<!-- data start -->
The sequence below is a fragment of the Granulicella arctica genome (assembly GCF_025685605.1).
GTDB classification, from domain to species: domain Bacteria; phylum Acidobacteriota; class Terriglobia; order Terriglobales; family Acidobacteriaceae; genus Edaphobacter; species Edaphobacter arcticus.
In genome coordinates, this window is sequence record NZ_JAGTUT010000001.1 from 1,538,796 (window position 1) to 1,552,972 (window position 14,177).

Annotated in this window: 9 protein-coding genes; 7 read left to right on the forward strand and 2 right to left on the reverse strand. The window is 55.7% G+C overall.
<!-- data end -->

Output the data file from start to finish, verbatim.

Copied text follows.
The sequence below is a fragment of the Granulicella arctica genome (assembly GCF_025685605.1).
GTDB classification, from domain to species: domain Bacteria; phylum Acidobacteriota; class Terriglobia; order Terriglobales; family Acidobacteriaceae; genus Edaphobacter; species Edaphobacter arcticus.
In genome coordinates, this window is sequence record NZ_JAGTUT010000001.1 from 1,538,796 (window position 1) to 1,552,972 (window position 14,177).

Annotated in this window: 9 protein-coding genes; 7 read left to right on the forward strand and 2 right to left on the reverse strand. The window is 55.7% G+C overall.